• However, for the soils like cohesionless silt and fine sand, which cannot be drained by pumping from the sump, the test level shall also be water table level.

Test Pit –

The pits, usually at the foundation level, having in general, normally of width equal to five times the test plate or block, shall have a carefully levelled and cleaned bottom at the foundation level; protected against disturbance or changes in a natural formation.

Dead Load – 

A dead load of all equipment used, such as ball and socket, steel plate, loading column, jack, etc., shall be recorded prior to application of load increment.

Size and Shape of Plate –

  • Generally, the square plate is used except in case of road problems and circular footing.
  • For clayey and silty soils and for loose to medium dense sandy soils with N < 15, a 450 mm square plate or concrete blocks shall be used.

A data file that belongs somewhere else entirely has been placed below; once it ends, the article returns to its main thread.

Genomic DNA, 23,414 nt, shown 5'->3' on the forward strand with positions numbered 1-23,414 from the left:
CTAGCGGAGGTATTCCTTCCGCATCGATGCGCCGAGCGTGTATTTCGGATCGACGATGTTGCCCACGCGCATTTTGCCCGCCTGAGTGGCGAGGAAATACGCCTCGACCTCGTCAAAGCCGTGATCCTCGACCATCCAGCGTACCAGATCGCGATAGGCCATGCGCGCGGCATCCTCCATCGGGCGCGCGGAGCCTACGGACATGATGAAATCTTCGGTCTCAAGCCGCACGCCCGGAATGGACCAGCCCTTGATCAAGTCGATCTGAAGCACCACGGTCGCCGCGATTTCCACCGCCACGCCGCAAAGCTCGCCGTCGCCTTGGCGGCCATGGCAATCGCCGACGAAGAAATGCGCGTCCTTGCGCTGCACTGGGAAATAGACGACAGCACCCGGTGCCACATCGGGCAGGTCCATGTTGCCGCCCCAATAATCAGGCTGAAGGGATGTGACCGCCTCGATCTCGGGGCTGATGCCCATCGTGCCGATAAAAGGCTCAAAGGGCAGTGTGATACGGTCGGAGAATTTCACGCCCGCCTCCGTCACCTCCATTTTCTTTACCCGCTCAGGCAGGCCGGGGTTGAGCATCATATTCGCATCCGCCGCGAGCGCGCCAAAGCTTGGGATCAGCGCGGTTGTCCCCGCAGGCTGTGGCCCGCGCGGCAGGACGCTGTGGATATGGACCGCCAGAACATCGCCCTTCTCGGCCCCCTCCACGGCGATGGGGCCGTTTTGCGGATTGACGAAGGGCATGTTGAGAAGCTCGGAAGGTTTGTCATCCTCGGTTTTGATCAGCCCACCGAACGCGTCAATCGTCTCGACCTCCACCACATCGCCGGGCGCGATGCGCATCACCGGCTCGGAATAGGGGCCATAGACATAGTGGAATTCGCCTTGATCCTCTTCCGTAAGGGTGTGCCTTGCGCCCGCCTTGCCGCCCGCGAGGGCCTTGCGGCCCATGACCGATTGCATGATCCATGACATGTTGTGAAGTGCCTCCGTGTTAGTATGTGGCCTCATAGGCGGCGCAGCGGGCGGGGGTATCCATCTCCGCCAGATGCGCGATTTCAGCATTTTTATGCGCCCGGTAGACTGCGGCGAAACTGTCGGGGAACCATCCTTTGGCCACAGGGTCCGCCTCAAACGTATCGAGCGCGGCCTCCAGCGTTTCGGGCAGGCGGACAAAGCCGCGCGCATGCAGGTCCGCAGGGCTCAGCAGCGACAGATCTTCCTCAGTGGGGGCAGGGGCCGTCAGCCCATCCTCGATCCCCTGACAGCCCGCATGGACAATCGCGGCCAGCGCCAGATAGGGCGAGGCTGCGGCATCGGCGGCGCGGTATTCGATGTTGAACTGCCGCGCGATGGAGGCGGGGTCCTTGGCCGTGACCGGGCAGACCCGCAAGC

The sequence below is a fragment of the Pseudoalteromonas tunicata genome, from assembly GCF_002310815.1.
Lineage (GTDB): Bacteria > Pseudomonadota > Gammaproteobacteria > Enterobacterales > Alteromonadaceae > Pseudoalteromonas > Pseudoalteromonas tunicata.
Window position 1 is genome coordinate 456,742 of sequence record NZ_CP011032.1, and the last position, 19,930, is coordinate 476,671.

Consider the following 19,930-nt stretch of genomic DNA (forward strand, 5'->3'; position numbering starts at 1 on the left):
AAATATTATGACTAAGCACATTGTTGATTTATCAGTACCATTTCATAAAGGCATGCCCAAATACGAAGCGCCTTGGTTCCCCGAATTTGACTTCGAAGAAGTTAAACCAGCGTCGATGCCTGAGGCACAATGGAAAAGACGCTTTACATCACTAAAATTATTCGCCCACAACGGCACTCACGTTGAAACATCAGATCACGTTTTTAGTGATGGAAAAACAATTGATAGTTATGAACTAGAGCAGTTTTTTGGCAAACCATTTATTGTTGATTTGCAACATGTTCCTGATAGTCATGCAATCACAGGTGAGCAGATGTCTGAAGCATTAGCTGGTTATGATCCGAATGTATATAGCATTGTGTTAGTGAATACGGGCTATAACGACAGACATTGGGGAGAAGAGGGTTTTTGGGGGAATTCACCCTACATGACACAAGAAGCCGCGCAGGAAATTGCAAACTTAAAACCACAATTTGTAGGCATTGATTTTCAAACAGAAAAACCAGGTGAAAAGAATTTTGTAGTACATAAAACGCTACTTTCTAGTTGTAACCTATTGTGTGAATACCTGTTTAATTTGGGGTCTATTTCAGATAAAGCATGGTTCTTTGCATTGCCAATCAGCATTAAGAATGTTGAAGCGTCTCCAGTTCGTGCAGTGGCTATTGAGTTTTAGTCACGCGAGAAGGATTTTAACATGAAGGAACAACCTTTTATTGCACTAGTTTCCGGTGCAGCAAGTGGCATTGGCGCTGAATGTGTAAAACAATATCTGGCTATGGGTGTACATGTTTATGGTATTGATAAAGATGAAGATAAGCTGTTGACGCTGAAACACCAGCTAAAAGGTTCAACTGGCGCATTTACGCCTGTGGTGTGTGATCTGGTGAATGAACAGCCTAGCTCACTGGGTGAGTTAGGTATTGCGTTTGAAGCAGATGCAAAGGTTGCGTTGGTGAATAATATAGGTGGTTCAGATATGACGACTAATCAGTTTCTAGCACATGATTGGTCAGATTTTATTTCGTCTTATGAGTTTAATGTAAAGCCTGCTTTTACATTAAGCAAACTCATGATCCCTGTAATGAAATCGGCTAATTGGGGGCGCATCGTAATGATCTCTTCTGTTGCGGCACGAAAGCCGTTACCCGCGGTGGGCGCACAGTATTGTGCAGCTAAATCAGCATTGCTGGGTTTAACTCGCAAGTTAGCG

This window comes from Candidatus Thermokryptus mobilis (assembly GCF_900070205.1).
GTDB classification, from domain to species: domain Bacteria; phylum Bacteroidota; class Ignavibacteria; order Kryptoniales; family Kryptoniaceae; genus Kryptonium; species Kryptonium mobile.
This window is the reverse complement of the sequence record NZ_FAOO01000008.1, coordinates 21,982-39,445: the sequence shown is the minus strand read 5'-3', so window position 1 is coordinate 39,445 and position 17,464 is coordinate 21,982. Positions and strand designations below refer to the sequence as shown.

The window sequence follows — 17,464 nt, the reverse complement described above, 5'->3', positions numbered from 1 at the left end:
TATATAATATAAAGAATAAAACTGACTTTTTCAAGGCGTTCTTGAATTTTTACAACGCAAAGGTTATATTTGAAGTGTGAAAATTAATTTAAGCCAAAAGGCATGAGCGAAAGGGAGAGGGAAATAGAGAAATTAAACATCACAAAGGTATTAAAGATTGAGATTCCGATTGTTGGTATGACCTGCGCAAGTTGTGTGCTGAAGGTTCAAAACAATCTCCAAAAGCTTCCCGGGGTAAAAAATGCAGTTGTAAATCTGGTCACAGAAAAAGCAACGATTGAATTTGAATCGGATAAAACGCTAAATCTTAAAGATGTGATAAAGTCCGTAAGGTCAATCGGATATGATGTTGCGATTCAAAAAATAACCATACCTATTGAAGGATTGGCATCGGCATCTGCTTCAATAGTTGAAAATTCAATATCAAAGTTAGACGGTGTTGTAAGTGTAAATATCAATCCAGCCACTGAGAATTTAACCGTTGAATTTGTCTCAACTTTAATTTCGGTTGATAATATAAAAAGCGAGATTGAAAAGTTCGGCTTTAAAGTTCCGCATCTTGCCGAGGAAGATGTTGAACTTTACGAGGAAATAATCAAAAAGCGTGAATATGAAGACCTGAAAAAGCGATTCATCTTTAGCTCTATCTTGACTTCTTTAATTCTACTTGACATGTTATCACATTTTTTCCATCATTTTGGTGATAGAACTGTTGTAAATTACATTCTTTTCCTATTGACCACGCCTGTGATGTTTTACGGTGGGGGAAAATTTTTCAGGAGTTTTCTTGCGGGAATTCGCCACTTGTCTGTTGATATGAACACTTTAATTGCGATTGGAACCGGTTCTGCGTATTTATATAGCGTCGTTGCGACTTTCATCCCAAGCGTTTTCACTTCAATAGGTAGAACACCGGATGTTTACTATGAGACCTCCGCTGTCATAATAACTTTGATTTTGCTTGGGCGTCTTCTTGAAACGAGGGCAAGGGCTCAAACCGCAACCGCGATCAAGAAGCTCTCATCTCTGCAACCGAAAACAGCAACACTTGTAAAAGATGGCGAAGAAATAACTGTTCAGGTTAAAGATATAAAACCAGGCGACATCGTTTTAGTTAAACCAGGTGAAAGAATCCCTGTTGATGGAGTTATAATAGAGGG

• In the case of dense sandy or gravelly soils (having 15 < N < 30) three plates of sizes 300 mm to 750 mm shall be used.
  • The side of the plate shall be at least four times the maximum size of the soil particles present at the test location.

Test Arrangement-

  • The loading platform shall be supported by suitable means at least 2.5 m from the test area with a height of 1 m or more above the bottom of the pit to provide sufficient working space. No support of the loading platform should be located within a distance of 3.5 times the size of test plate from its centre.
  • The test plate shall be placed over a fine sand layer of maximum thickness of 5 mm so that the centre of plate coincides with the centre of reaction girder/beam, with the help of plumb and bob and horizontally levelled by a spirit level to avoid eccentric loading.